The gifting of culture has many times been instrumentalized for its symbolic meaning by agents of political and national power. When these political gifts facilitate and enhance the very powers they are gifted to, their meanings and paradoxes are revealed.

As the world enters a new era of nation-building, it becomes evident that the contemporary reproductive processes of power do not differ greatly from those in the time of our forebearers. This is why the complicity of the arts, architecture, and culture in the ongoing reproduction of political and national power is best observed through the rearview mirror of history.

As we sift through the unfulfilled promises in historical case studies of gifting culture, discernible patterns of resistance begin to surface. Initially slipping through our fingers like the debris of a brighter future, upon closer inspection these patterns outline a clear vision and materialize the illusion that they were meant to support and announce—precisely through their failure. Dead ideologies and states reveal more about their own conjuring mechanisms and tricks than their live counterparts.

If culture intends to assert itself as a critical corrective to the ongoing political and national spectacle, which continuously employs its services to enhance and justify its power, then we must amplify our potential agency as a trigger warning for the collapse of the illusions we collectively inhabit.


Marcel Mauss, The Gift, selected, annotated, and translated Jane I. Guyer (Chicago: Hau Books 2016), 8.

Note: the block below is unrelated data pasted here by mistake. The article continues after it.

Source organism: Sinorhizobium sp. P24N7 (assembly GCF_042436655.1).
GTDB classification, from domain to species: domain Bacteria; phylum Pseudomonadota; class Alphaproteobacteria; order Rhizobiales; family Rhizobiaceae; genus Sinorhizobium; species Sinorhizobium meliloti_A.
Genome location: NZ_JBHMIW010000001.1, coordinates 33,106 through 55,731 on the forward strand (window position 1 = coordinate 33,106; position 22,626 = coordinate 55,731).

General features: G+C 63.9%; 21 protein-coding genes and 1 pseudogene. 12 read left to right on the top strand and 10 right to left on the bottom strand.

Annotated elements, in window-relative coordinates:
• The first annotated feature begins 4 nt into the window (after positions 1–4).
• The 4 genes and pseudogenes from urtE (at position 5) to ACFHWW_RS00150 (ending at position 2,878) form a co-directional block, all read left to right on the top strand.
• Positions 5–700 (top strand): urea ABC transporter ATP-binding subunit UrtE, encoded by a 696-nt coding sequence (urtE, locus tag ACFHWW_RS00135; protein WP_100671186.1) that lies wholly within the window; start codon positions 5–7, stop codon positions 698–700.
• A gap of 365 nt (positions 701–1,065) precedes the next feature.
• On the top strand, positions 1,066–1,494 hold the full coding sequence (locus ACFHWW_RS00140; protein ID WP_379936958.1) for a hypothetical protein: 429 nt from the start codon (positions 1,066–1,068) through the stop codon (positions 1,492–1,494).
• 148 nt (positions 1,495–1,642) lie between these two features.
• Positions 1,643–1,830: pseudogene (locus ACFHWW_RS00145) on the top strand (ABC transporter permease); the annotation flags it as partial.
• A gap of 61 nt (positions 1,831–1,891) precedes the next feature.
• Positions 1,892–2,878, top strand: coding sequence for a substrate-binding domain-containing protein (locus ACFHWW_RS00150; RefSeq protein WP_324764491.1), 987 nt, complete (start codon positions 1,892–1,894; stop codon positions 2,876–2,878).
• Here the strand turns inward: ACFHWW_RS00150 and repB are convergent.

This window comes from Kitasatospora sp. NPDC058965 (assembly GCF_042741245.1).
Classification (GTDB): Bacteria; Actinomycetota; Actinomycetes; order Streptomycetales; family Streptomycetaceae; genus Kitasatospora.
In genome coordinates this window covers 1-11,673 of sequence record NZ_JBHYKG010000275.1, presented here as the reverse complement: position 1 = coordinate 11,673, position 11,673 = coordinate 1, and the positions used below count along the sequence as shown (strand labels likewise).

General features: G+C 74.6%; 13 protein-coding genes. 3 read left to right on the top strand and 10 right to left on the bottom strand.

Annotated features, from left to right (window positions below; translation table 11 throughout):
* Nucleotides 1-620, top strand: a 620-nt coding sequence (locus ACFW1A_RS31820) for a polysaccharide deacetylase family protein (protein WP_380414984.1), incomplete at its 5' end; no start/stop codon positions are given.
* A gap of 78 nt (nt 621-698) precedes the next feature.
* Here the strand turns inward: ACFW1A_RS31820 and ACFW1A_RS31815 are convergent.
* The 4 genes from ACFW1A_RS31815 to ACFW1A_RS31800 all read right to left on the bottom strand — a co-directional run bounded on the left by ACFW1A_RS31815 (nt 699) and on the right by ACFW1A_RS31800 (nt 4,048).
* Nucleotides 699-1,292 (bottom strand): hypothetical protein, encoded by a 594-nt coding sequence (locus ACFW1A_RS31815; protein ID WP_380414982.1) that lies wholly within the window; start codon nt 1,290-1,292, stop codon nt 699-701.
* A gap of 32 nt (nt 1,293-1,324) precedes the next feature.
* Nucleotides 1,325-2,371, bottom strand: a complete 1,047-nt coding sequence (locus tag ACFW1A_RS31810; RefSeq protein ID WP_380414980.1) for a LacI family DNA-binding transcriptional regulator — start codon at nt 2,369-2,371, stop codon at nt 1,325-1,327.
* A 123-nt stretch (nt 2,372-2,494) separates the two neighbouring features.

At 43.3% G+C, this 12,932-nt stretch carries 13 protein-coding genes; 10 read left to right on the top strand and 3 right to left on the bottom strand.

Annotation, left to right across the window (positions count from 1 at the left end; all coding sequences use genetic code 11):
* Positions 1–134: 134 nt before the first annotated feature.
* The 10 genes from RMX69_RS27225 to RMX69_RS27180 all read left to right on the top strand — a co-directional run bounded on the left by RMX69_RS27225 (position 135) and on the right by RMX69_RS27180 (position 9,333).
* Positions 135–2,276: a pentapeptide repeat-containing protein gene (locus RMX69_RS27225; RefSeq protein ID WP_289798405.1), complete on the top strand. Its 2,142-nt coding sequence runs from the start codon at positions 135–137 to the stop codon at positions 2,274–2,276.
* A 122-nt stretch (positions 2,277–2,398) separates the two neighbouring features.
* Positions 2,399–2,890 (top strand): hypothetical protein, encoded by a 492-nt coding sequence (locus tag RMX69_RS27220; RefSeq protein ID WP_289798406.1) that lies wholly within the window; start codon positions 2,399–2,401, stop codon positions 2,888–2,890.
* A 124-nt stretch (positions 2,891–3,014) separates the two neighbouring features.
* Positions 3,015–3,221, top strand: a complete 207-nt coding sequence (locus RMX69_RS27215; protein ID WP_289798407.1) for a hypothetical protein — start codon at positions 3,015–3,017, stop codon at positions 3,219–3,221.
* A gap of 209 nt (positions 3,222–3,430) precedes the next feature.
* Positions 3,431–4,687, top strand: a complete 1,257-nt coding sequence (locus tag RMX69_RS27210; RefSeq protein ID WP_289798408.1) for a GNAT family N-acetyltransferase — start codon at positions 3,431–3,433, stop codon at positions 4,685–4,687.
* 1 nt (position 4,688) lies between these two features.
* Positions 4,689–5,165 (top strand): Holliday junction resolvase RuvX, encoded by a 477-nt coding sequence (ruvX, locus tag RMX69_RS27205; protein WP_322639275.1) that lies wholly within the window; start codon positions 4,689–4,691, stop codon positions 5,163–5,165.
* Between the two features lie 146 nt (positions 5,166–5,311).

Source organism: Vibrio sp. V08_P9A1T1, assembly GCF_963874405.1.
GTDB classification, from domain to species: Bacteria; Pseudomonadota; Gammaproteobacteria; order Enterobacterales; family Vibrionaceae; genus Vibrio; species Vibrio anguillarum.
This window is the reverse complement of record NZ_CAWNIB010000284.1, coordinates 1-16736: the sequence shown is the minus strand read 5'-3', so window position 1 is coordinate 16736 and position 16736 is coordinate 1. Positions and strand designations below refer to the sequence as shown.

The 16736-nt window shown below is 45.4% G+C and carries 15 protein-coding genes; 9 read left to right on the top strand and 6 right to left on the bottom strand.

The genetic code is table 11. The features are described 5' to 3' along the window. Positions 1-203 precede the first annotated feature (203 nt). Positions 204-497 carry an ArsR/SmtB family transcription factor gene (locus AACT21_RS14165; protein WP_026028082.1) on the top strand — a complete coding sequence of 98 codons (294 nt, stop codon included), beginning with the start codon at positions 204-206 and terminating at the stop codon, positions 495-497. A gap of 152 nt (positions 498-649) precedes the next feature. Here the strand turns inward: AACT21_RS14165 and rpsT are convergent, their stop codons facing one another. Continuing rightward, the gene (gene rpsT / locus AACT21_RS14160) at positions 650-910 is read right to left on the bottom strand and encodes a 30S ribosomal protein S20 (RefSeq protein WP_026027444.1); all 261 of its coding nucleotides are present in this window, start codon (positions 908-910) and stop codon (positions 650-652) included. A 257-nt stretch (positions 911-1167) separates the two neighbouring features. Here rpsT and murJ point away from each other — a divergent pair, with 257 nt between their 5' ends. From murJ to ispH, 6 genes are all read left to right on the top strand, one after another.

The “four freedoms”—freedom of speech, freedom of worship, freedom from want, and freedom from fear— were originally coined in 1941 by US President Franklin D. Roosevelt to instill hope for a better future and foster unity among people.


For an in-depth analysis of the Palace of Culture and Science and its socio-political past and present, see Michal Murawski, The Palace Complex: A Stalinist Skyscraper, Capitalist Warsaw, and a City Transfixed (Bloomington: Indiana University Press, 2019).


For a detailed analysis of the competition, see Ciro Luigi Anzivino and Ezio Godoli, Ginevra 1927: Il concorso peri l palazzo della societa’ delle nazioni e il caso le Corbusier (Florence: Modulo editrice, 1979).


Minutes of the second session of the works of the Jury (January 1926), 31-33, League of Nations’ Archives 32/49424/28594, cited in Ilda Delizia, Fabio Mangone, Architettura e Politica: Ginevra e la Società delle Nazioni, 1925-1929 (Rome: Officina Edizioni, 1992), 26.


Congressional Record, 1941, vol. 87, part I, cited in “The “Four Freedoms” Franklin D. Roosevelt’s Address to Congress January 6, 1941, Chapter 36,” in Philip Lee Ralph et al., World Civilizations (W. W. Norton Publishing, February 4, 1997). See .


The Atlantic Charter was issued on August 14, 1941 and set out American and British goals for the world after the end of World War II.


Maureen Hart Hennessey and Anne Knutson, Norman Rockwell (Atlanta: High Museum of Art, 1999), 102.


In his aforementioned book, Mauss acknowledges the potential obligations linked to receiving a gift, as recipients are already aware of the psychological and social complexities associated with the act of giving, such as reciprocity. Mauss, The Gift, 8.

The Gift is a collaboration between e-flux Architecture, Architekturmuseum der TUM in the Pinakothek der Moderne, and Taubman College of Architecture and Urban Planning, University of Michigan, within the context of the exhibition “The Gift: Stories of Generosity and Violence in Architecture” at the Architekturmuseum der TUM. 

Architecture, Film, Theater, Ideology
State & Government, Politics
Return to The Gift

Jasmina Cibic is a Slovenian performance, installation and film artist who lives and works in London.